# 25. First day of school blues. “Get through it,” say Mimi and Pop. I’ve got a Way-Back Seat memory of other situations where I used to get through hard stuff.

School started today, sad to say. We registered last week and got a tour. The principal showed our two families around. Mimi, Pop, Zia (we’re all calling her that now), Oliver, me, Clyde and Sam. The principal walks backwards while she faces us and talks, like a college kid giving a tour. She carries a walkie-talkie; I don’t know why we didn’t laugh about this, but, well, we weren’t seeing the silly side of things. She wore a shoulder pad suit and high high heels; I have never had an authority figure who wears such.

This is a K-12 school.  I’m worried. The twins will be out of my sight in the Lower School wing; how will they find me if there’s trouble? I’m in the Middle School. Oliver is part-time in the Upper School and part-time down the street at the vocational-agriculture school. I’m not sure why he’s so far ahead of me when he’s not that much older.

The new school is the one Dad went to, so that’s good. It’s had a few addition, solar panels, and community garden plots since then but it’s still has one of each grade except for the two small kindergarten.

My teacher must have told my classmates about Mom and Dad; everyone’s quiet and acting careful like they’re tiptoeing on glass, even though they’re not. Kids go silent when I come near.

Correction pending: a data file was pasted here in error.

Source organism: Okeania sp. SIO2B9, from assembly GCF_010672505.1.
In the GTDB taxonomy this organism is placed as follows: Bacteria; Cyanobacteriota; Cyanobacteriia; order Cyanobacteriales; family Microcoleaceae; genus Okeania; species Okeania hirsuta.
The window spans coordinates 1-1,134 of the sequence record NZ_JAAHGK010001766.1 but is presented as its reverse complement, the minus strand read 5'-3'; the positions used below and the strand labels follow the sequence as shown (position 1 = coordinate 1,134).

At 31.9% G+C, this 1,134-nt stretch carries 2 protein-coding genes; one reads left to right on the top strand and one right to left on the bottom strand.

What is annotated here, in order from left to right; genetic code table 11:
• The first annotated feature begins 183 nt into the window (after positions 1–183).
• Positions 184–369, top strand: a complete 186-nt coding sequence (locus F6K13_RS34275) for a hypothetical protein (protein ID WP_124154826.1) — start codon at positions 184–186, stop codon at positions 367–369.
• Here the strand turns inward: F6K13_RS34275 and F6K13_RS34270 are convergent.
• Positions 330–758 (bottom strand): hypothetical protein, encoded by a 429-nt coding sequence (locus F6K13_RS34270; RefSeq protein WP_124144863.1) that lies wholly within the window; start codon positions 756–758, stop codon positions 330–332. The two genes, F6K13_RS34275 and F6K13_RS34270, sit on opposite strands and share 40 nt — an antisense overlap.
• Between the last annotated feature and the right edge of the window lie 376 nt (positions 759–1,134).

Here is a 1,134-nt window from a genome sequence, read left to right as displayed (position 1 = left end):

Mimi and Pop told me this new-school startup is something I just have to Get Through.

It’s like the time I hiked with Mom and Dad to the meadow side of the Rock River Spillway. (We wanted to see the stone fish ladder–another story; later, though). To get there, we walk through woods loaded with pricker bushes.  When a thorny tangle blocks the way, Dad or Mom hold the branches up one at a time with as few fingers as possible. Clyde and Sam scoot underneath; we three big people bend over and follow. No one gets snagged, it just takes a looooong time to get to the fun part of the hike where the water rushes over sparkly rocks and the meadow is full of flowers. (And the fish ladder and little pools full of little fish who bypassed the mill!! But, like I said, later for this.)

We expected pricker bushes or obstacles of some sort on our hikes, and I guess Mimi and Pop think I should expect thorny stuff at school, too.

The comparison isn’t exactly the same.

I’m alone at school; no big Dad or Mom to protect me from the thorns.

isabelcrossleg21.jpgIsabel Scheherazade (sketches by my friend, Ryan)